Writing is like trying to dig to the center of the earth. It’s not long before you realize you’ll never quite reach your objective, no matter how much optimism you had when you first broke ground. Still, encouraged by the artifacts you’ve already uncovered, you resolve to keep digging. An accidental archaeologist!
The soil beneath your feet all along littered with buried treasure, at times you’re so exhilarated that you feel called to share your discoveries.
This can be a bad idea.
Early insights often age poorly. The dinosaur bone displayed proudly on your shelf can, as you slowly amass reference books on the topic, begin to resemble a discarded chicken wing. When, weeks later, you uncover a tattered KFC bucket a few layers of earth down, you quietly trash the bone and tell your friends it was stolen and that you don’t want to talk about it.
I say all this because any time I sit down to write about craft, the winds of future embarrassment creep across the back of my neck. In the long run, I think it’s better to share without shame – but it’s nonetheless good to acknowledge the absurdity implicit in a relative novice doling out advice on any subject, not least of all the (cue angelic chorus) “Craft of Writing.”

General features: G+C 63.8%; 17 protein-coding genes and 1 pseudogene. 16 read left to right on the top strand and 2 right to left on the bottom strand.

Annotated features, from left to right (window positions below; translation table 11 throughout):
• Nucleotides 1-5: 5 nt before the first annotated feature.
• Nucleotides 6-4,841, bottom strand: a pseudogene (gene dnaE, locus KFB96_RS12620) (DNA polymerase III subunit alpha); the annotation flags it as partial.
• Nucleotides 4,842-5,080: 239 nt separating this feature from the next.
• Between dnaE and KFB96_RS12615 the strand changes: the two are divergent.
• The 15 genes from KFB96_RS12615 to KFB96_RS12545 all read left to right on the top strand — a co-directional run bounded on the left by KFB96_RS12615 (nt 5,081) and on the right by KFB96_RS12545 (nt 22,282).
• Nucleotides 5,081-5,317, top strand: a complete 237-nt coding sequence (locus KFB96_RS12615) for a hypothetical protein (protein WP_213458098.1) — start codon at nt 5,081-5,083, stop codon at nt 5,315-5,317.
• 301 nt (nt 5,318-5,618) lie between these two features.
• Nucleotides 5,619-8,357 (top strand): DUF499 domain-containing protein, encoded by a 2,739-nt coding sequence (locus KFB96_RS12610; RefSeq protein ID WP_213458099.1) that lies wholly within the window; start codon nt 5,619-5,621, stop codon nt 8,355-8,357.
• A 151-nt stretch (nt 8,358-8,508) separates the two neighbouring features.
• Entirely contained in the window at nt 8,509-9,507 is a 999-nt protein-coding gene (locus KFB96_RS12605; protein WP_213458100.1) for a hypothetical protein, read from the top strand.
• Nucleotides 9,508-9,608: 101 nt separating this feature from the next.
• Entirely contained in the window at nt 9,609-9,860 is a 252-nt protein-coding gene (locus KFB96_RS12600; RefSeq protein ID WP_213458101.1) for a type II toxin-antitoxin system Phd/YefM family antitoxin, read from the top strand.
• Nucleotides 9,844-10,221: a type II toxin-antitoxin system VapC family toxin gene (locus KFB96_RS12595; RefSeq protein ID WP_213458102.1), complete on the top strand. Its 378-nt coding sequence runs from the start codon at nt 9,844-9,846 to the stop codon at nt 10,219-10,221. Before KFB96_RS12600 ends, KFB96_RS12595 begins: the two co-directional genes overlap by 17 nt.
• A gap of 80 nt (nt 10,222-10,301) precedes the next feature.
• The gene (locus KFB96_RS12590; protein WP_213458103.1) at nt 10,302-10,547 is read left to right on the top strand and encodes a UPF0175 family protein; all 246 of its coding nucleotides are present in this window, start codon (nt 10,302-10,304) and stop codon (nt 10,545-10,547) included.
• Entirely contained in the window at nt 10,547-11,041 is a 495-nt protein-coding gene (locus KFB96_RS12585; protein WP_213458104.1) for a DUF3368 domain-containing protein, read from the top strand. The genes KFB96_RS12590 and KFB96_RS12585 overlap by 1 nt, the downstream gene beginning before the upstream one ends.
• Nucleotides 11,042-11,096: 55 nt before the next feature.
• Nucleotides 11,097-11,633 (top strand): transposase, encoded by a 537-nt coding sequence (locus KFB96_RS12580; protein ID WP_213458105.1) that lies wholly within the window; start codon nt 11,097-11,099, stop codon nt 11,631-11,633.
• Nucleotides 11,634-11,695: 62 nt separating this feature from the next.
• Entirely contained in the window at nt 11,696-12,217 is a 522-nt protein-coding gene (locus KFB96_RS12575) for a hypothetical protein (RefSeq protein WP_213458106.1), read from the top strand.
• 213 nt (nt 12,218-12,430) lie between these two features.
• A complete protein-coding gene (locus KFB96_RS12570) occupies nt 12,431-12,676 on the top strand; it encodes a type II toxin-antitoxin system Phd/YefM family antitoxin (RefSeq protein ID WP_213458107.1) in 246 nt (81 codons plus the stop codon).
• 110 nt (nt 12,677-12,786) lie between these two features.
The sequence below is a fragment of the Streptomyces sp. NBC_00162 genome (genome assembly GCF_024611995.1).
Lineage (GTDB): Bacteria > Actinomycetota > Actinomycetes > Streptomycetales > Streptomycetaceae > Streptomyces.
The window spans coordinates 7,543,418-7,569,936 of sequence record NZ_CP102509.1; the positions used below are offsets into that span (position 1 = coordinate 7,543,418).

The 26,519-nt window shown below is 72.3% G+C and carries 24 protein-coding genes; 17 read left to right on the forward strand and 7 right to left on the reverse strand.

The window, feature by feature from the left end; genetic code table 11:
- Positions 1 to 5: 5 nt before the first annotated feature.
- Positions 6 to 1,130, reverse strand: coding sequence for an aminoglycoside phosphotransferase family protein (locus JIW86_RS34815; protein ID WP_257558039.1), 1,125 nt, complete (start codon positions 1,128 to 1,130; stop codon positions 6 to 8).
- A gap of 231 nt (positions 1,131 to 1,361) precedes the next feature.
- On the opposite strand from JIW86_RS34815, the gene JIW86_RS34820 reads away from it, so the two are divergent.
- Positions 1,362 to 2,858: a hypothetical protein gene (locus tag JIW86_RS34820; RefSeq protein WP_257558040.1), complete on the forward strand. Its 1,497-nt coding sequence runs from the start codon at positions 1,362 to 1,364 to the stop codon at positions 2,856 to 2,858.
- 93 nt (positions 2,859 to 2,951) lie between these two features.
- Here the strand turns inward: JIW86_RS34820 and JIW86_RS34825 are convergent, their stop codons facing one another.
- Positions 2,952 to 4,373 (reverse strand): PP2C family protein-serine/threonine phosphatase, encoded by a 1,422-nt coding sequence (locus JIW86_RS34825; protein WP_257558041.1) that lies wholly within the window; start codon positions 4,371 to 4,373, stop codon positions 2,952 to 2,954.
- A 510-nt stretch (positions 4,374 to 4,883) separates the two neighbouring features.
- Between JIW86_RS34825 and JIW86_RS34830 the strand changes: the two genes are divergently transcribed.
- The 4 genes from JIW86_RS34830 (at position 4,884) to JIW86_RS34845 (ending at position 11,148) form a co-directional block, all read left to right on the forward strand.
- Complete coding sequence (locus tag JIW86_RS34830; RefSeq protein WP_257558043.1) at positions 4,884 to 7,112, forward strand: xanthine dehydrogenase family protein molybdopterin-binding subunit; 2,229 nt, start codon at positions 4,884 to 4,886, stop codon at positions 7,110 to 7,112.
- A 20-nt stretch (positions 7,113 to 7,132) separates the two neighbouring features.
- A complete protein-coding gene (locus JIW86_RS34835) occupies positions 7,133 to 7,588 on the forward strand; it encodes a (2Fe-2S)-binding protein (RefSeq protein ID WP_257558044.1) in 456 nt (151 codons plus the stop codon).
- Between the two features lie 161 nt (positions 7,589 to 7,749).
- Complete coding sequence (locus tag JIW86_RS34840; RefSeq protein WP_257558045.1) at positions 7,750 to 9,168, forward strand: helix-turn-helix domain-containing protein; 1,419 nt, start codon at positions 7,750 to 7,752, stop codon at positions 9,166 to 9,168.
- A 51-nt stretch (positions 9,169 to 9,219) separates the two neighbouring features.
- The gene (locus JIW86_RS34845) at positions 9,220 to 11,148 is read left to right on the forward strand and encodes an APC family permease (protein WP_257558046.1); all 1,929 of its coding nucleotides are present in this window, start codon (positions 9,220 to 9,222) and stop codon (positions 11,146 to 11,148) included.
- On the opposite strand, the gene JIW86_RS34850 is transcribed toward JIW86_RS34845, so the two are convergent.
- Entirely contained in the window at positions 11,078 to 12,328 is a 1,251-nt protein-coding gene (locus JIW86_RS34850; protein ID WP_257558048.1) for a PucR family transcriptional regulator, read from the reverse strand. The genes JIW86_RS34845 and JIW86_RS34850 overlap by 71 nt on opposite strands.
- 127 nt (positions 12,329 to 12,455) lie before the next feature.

Self-protection aside, I’ve collected enough of these “paradoxes” from mentors, teachers, and my own experimentation that I feel compelled to put them down somewhere. They’re not all proper contradictions – some are merely counterintuitive (to me at least). If I were a better writer I’d come up with a better title. As it stands, “The Paradoxes of Writing” had a nice ring to it.
The Paradoxes of Writing
- To write well, you must first write poorly.
- Complex is crude. Simple is sophisticated.
- Progress comes rarely from the addition of good ideas, and frequently from the removal of bad ones.
- “Better” is your only goalpost, and you’ll never hit it.
- You may have written it, but it belongs to the reader.
- To develop your voice, exercise your ear.
- Don’t cling to your opinions – nobody cares. (But never them go – they’re all you have).
- Hope leads inevitably to despair.
- If it ain’t true, it had better be honest.
- The masters are nothing more than absurdly good at the basics.
These are in no particular order. I hope to add items to this list as time goes on. And those which I later discover to be chicken bones, I vow to quietly remove.